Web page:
Inspired by Gary Klein’s debriefing questions in Sidney Dekker’s
The Field Guide To Understanding Human Error, below is a non-exhaustive list to help stimulate deep analysis. Ask “how” and “what” questions, rather than “who” or “why,” to discourage blame and encourage learning.
Download as a PDF.
What were you focusing on?
What was not noticed?
What differed from what was expected?
Was this an anticipated class of problem or did it uncover a class of issue that was not architecturally anticipated?
What expectations did participants have about how things were going to develop?
Were there similar incidents in the past?
What goals governed your actions at the time?
How did time pressure or other limitations influence choices?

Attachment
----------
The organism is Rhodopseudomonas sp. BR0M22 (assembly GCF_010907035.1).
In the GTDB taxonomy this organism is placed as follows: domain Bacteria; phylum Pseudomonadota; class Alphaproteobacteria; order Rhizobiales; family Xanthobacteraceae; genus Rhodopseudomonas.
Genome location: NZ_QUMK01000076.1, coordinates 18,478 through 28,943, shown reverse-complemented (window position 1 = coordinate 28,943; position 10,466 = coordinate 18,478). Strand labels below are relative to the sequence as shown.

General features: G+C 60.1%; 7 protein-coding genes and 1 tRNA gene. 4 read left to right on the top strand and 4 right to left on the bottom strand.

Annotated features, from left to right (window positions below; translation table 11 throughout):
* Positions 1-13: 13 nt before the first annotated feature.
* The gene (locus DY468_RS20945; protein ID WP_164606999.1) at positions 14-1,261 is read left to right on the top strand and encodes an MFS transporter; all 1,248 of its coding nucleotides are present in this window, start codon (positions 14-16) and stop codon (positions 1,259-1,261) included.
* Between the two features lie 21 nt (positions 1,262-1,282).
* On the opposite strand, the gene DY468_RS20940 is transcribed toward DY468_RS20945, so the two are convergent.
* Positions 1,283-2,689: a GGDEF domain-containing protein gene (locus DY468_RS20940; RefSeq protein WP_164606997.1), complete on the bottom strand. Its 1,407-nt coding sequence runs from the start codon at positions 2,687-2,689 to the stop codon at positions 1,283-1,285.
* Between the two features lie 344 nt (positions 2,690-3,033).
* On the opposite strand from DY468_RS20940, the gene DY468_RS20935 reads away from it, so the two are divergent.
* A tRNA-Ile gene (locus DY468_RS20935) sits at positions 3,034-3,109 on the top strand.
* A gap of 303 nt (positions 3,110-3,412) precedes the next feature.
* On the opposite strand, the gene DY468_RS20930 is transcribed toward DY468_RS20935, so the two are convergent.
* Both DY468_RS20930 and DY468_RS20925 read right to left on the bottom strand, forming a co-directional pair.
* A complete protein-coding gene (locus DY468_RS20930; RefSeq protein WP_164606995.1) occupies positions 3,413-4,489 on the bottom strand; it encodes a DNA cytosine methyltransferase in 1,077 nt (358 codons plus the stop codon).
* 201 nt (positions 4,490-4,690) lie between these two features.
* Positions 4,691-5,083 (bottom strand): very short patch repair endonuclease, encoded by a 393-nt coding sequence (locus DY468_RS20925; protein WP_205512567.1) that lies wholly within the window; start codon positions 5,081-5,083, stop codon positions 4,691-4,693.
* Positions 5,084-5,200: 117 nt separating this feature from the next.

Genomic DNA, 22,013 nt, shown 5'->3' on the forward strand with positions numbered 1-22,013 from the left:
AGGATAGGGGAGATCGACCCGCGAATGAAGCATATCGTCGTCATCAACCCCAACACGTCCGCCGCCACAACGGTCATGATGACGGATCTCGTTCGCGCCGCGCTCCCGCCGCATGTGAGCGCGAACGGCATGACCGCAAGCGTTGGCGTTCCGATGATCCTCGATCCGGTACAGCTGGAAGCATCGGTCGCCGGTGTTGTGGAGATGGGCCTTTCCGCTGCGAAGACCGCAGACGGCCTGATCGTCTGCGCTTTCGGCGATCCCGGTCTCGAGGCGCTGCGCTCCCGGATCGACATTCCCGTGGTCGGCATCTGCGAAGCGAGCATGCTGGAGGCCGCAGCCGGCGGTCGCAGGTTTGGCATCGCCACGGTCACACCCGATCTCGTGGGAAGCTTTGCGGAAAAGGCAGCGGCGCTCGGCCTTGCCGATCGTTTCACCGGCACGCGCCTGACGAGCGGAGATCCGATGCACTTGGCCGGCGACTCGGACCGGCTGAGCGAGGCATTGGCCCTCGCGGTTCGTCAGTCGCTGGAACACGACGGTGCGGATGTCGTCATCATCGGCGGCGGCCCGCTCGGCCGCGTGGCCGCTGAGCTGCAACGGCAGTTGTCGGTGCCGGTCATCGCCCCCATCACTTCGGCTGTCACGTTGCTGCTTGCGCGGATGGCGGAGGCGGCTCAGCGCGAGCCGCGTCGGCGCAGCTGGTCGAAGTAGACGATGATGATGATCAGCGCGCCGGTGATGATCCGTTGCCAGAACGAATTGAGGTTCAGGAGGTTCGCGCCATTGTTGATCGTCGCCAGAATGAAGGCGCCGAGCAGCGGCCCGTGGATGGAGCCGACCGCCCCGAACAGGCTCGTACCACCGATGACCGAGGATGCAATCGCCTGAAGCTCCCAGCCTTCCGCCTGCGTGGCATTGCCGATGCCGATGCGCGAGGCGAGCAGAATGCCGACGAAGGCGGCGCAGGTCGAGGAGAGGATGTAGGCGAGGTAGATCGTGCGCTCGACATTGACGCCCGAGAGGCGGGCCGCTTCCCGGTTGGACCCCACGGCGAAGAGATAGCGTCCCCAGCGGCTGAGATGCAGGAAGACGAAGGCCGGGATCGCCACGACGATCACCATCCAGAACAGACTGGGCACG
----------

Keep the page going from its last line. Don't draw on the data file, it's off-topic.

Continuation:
Was there work the team chose not to do in the past that could have prevented or mitigated this incident?
What mistakes (for example, in interpretation) were likely?
How did you view the health of the services involved prior to the incident?
Did this incident teach you something that should change views about this service’s health?
How did you judge you could influence the course of events?
What options were taken to influence the course of events? How did you determine that these were the best options at the time?
How did other influences (operational or organizational) help determine how you interpreted the situation and how you acted?
Did you ask anyone for help?
What signal brought you to ask for support?
Were you able to contact the people you needed to contact?
Did the way that people collaborate, communicate, and/or review work contribute to the incident?
What worked well in your incident response process and what did not work well?
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